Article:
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Red Hill Cinemas

Home > Brisbane > Cinema | Community Events | Street Art
by Marina Marangos (subscribe)
Published August 19th 2018
Three generations reeling it in.

Red Hill is my hood. I was very excited to be able to walk up the road to meet Peter Sourris and to hear about his project for the Red Hill Theatre and Skate Arena on the corner of Enoggera Terrace.

The building goes back to the 1920s, when it was a State theatre and cinema, operating until 1964. It was briefly a live music venue before being converted into a skate arena in 1965. A fire destroyed it on Boxing Day 2002. It is a Heritage listed building.

Since then, it has been lying there, a burnt-out forlorn shell, until some very excellent street artists came along in February of 2016 and did a brilliant job of brightening up its one side. The street art is elaborate and beautiful, but my favourite part is the image of a woman, spray can in hand, letting her passion take her. It is passion that I note in Peter's voice as he explains how he and his brother Stephen are hoping to convert this heritage building into a hub for cinema-goers and art house films.

Let your passion take you
Let your passion take you

Passion with a can
Passion with a can

Red Hill Skate Arena
Red Hill Skate Arena

The Brilliant Art work
The Brilliant Art work

The fire blowing creatures
The fire blowing creatures

I knew the Sourris brothers have been involved in purchasing and renovating both the New Farm Cinemas in Brunswick St and the Cinemas in Elizabeth St. What I didn't know is that this is very much in their blood. They go about their project with passion and enthusiasm, which stems from a long family line of involvement in the theatre and cinemas in Queensland.

I don't think this story would be complete without some of that historical background which I always find one of the most exciting aspects, and Peter was only too happy to share this with me.

"My grandfather Peter Sourris came over to Australia from the small island of Kythera, in Greece when he was 11 years old. The family settled in Gayndah in Northern Queensland. When he was a young man together with his brother Chris, he toured the area with a Bedford Truck, hired local halls and projected silent movies. They did that for about 15 years till the late 30's. Then my grandfather bought the Paragon Theatre in Childers, near Bundaberg.

He had recently married and before too long my dad Jim was born. He ran the theatre for about 5 years. Someone told him that a picture theatre was up for sale in Nundah so he immediately went to have a look and bought it. In the 1940s, the hard-topped theatres were giving way to the very popular drive-ins and my grandfather actually went to America to see how they were run. He returned and built his first drive-in in Aspley in 1957, which he worked with his brother. It was just the right time for this sort of entertainment and the venues were very popular.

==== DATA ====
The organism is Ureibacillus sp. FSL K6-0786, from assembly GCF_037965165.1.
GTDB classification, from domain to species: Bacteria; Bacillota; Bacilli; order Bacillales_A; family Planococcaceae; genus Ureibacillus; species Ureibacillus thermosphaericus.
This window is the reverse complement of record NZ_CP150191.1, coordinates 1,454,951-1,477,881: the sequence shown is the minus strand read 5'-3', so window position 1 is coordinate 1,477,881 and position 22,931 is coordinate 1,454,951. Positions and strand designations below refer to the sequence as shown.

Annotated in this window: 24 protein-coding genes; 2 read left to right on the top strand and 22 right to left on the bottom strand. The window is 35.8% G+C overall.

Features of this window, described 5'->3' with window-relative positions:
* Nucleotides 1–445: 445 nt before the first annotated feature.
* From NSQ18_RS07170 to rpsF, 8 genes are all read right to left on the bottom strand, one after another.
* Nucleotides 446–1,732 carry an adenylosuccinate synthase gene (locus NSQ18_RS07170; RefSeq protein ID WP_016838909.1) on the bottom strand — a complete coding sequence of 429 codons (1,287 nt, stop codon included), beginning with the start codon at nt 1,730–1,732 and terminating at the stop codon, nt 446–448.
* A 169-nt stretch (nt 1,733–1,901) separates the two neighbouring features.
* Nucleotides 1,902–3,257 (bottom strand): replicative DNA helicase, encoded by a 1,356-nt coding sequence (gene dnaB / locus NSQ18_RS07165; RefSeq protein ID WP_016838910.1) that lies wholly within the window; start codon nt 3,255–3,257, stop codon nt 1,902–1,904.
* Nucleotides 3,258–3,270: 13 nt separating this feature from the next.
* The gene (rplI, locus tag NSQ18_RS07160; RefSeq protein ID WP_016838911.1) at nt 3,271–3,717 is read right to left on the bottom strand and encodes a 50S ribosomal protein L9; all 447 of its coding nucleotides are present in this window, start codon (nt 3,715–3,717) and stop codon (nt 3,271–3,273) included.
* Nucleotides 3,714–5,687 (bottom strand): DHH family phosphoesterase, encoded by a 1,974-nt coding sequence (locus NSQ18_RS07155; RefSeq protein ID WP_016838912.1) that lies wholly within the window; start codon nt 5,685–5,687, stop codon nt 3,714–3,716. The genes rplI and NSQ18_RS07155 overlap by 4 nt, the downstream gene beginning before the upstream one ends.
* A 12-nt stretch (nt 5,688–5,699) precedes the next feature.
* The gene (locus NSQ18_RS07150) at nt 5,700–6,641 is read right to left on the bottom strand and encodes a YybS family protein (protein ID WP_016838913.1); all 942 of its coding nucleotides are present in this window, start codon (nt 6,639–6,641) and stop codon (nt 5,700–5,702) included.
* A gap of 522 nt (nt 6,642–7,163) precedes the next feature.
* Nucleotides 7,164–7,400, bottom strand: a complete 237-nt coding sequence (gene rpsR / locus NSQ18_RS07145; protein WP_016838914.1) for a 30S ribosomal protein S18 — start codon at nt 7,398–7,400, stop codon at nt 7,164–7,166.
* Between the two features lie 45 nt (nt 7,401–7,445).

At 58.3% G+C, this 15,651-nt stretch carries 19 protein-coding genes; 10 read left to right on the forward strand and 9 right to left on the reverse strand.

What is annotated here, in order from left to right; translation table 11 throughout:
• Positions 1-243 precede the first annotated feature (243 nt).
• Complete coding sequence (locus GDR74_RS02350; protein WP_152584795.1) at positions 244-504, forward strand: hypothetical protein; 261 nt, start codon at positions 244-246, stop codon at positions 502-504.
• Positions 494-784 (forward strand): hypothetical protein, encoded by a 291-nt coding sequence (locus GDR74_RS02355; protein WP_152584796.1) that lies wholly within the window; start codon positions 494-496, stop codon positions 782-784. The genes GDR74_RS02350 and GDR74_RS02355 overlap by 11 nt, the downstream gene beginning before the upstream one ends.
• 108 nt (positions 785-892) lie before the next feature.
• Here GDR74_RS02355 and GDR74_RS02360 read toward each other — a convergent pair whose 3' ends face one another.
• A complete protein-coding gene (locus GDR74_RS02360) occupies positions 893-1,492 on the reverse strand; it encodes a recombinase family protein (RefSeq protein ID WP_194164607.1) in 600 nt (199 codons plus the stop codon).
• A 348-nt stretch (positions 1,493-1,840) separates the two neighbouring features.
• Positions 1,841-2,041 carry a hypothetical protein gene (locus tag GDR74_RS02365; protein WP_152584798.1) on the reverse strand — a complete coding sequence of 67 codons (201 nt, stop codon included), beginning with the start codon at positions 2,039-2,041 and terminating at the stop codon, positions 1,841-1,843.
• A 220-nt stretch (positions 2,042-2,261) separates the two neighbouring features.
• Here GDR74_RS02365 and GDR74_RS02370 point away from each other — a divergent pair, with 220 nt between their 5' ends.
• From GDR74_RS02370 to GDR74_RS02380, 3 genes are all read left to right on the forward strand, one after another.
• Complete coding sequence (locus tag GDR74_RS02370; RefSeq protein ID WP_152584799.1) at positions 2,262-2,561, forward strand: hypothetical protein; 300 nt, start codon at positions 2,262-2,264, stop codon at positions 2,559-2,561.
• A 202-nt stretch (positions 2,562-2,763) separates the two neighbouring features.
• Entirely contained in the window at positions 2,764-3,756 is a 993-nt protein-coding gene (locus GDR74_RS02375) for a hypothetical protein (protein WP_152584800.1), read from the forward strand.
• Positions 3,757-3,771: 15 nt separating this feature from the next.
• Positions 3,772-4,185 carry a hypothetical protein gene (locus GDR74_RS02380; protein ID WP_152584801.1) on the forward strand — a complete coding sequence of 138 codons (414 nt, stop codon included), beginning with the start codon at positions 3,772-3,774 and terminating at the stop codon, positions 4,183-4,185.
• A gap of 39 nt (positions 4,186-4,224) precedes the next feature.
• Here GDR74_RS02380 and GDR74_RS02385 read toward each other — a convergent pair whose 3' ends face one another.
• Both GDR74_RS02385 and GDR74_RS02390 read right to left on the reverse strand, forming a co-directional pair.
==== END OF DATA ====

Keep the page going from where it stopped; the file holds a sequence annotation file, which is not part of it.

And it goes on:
My grandfather died in 1981 but his two sons had by the time of his death acquired 7 drive-ins in Brisbane. With the 80s came, the VCRs and of course, television, both of which affected the drive- in business. So the brothers sold all of them except the one in Yatala, Beenleigh that is still in operation today.

My father still owns the Strand Theatre in Toowoomba. My father and uncle have a close working relationship, which is something that I enjoy with my brother Stephen. We make a good team, he is more into the artistic and design side of the project and I manage the business side."

For Red Hill, the street art, inside and out, stays in place. In fact Travis Vinson, the street artist, has returned to complete the artwork this time in anticipation of the project being completed with images of Audrey Hepburn, Cary Grant and Mickey Mouse now on the front entrance. The terrazzo flooring, the lovely arches in the front and all other features will be preserved and restored. We love heritage buildings and put a lot of effort and money into preserving those parts of the building that can show it off to maximum effect.

The graffiti from the inside
The graffiti from the inside

The graffiti which will be kept
The graffiti which will be kept

Brisbane City Council gave us Development Approval in November of 2017, but of, course we are now distracted by the objection filed recently by Reading Cinemas, a big US corporate entity which owns the Newmarket complex of cinemas.

This, inevitably, will take time and money to process. We shall rely on our experts to produce answers to all the points raised and hopefully, their objection will be overruled. We are also heartened by the considerable support from Red Hill residents who have even started a petition in favour of the development.

Peter Sourris showing me around
Peter Sourris showing me around

In the meantime, we have just put up the new roof and we are hoping to close off the building in the not too distant future. At that point, we hope to host an open day when people can come and see what we are doing. The renovated building will house 5 screens; four will be Gold Class with reclining seats, with food and drink, with a bigger screen at the far end of the building. We are looking forward to getting to know Red Hill residents and hope that they will embrace it warmly as the venue they can walk to and enjoy good cinema.

Keeping those reels going, albeit with new technology and comfort, is a passion and a family tradition and something that we are so happy to offer to Brisbane

For more information on the project go t
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Why? Exciting new development in Red Hill.
When: Watch this space.
Where: 2 Enoggera Terrace, Red Hill 4059
Your Comment
Those graffiti murals are fabulous, Marina
by Elaine (score: 3|6411) 336 days ago
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